Originally published in the Journal of the American Academy of Matrimonial Lawyers, Vol. 24, p. 411, 2012
In the past fifty years, the revolution in American family law led to a revolution in family law dispute resolution. Virtually every aspect of divorce law has been transformed since the Mad Men era, including grounds for divorce, characterization of marital property, child custody presumptions, and alimony and child support rules. Marriage is not assumed to be a lifelong commitment. Fault generally is not legally relevant. Gender equality is a fundamental principle.
In this period, family courts struggled with an increased volume of cases and ambiguous rules. They found that the tools of litigation were poorly suited to handle most of the problems presented to them. Similarly, divorcing couples often found that they did not want to use litigation to resolve their family disputes because the adversarial structure could easily escalate conflict. Many parties did not want to rely on lawyers at all, often because of the expense but sometimes because they were afraid that lawyers might stimulate new conflict or exercise too much control over their personal affairs. The development of “alternative” dispute resolution methods has been a continuing process of innovation in which professionals try to craft ever-more effective, efficient, and satisfying ways to handle conflict. In this ongoing process, past innovations sometimes became institutionalized as a new status quo, only to be challenged by even newer innovations.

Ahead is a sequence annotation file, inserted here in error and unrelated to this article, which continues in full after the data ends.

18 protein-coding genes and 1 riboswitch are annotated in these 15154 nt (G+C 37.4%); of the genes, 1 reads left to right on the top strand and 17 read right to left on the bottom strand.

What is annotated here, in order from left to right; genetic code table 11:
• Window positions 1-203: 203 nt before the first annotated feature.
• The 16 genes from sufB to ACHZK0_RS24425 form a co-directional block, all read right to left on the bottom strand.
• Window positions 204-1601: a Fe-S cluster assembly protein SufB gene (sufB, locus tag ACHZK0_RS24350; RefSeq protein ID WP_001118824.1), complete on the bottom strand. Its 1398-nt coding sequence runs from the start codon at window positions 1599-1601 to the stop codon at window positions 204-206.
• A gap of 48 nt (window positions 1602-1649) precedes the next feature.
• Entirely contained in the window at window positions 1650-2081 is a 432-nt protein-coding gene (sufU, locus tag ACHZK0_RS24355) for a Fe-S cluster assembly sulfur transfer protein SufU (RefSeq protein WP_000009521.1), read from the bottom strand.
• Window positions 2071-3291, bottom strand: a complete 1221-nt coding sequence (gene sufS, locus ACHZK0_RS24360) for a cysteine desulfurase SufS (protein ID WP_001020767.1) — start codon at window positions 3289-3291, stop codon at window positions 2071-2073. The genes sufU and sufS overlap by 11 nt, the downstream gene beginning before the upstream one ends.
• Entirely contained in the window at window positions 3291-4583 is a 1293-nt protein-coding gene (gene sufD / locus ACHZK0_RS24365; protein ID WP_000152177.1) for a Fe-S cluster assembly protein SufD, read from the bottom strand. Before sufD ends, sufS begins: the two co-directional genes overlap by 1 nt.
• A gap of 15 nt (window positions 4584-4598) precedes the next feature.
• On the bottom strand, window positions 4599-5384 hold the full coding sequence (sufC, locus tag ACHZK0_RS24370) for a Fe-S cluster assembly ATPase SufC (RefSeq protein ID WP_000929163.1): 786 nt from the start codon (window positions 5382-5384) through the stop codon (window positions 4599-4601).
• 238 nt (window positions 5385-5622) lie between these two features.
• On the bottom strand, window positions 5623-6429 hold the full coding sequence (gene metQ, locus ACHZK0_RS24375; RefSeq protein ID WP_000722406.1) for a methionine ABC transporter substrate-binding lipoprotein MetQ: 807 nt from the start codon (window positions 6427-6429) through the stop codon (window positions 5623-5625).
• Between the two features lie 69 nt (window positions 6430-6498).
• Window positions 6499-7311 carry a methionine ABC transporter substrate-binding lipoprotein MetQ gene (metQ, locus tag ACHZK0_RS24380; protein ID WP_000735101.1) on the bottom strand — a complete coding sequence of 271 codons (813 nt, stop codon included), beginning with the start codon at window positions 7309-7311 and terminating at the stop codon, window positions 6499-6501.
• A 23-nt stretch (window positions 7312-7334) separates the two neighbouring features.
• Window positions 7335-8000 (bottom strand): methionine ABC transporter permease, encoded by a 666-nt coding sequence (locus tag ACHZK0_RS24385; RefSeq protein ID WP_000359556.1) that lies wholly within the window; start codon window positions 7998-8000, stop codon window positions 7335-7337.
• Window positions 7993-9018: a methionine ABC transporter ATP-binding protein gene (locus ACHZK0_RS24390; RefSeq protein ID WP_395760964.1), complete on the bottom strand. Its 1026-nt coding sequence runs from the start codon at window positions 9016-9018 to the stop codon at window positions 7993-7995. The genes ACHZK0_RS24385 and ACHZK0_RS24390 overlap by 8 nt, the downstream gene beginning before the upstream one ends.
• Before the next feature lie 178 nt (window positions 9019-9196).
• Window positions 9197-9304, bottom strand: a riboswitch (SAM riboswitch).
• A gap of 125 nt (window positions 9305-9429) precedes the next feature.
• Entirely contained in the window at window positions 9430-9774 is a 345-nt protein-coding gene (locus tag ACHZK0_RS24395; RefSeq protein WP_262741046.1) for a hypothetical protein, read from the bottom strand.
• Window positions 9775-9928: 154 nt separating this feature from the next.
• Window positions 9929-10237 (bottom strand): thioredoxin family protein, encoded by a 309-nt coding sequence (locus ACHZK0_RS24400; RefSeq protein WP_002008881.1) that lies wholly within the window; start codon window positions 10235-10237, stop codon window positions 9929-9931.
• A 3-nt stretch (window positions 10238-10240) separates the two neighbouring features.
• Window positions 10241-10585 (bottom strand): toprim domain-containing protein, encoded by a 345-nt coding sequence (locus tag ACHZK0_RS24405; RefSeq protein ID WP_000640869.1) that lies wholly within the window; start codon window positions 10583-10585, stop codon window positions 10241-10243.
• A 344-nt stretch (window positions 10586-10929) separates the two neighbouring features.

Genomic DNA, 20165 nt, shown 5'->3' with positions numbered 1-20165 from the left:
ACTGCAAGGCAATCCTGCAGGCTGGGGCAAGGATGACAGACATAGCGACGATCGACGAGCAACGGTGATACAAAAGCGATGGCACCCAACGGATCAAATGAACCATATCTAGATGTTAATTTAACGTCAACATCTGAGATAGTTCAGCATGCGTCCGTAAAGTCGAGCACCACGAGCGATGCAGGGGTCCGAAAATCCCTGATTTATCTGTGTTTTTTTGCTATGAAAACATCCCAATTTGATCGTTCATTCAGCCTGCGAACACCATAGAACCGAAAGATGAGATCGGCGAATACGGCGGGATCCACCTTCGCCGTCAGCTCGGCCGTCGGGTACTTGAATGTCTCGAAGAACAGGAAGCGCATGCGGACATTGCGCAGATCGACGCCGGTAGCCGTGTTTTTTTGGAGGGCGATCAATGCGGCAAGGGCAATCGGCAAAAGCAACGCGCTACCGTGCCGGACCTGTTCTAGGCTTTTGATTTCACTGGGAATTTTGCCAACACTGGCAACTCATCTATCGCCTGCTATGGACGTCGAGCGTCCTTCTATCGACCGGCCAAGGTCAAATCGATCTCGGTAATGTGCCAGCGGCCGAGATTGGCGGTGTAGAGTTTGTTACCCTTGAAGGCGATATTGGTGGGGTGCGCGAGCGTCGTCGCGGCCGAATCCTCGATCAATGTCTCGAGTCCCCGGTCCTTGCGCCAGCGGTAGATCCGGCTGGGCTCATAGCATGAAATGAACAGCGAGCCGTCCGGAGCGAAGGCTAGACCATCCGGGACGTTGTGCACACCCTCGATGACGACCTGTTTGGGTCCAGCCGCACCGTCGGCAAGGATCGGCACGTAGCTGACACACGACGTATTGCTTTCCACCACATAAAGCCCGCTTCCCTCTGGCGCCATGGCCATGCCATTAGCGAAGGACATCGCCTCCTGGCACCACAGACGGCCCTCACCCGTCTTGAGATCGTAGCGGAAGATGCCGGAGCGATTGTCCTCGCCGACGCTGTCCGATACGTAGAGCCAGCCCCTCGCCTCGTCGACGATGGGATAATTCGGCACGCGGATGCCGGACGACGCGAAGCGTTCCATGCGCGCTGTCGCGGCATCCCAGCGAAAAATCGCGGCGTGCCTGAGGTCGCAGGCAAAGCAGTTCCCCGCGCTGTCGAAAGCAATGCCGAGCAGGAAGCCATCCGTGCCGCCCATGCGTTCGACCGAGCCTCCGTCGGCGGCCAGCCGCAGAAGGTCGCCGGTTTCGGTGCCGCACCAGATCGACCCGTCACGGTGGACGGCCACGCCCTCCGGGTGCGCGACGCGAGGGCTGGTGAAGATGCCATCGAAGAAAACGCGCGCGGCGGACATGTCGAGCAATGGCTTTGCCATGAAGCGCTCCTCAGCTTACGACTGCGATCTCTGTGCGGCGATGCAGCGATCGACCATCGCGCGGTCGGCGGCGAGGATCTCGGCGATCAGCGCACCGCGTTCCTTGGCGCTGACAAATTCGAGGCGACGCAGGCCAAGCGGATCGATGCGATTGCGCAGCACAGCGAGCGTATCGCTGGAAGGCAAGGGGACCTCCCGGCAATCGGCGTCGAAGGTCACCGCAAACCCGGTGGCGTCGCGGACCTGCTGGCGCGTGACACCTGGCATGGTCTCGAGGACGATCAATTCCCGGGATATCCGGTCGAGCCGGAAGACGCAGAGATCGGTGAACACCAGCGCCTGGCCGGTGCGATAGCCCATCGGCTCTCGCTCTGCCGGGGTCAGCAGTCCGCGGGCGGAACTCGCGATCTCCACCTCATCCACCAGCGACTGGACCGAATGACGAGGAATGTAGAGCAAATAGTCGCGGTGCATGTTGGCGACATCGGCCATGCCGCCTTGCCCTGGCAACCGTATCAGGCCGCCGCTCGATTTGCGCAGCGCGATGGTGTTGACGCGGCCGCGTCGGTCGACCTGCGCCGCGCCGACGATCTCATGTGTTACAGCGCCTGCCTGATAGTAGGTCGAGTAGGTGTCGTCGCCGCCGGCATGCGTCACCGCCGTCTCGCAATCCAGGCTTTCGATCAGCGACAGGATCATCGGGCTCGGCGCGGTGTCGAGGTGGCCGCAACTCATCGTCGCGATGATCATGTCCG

This article surveys a wide range of procedures that divorcing parties now use, including self-representation. Lawyers sometimes provide “unbundled” legal services to help parties who want to divide responsibilities for legal tasks between themselves and their lawyers. Parties often use mediation, arbitration, and private judging. Norms for lawyers’ professional roles have emphasized the importance of cooperation and some lawyers offer “planned early negotiation” processes such as Collaborative and Cooperative Law. Family courts engage in a wide range of activities beyond traditional litigation and adjudication. Many courts manage or mandate parent education and services related to domestic violence. Courts regularly appoint professionals including advocates for children, custody evaluators, early neutral evaluators, and parenting coordinators.
The revolution in family law dispute resolution is still underway. Changing circumstances and limited resources can contribute to deterioration of family court services, frustration of family law professionals, and, most importantly, increased family dysfunction. These pressures create incentives for family law professionals and courts to use dispute system design methods to collaborate more effectively to serve family members and the public. The great challenge for family law professionals is to continue to create better ways to serve families in conflict and transition.
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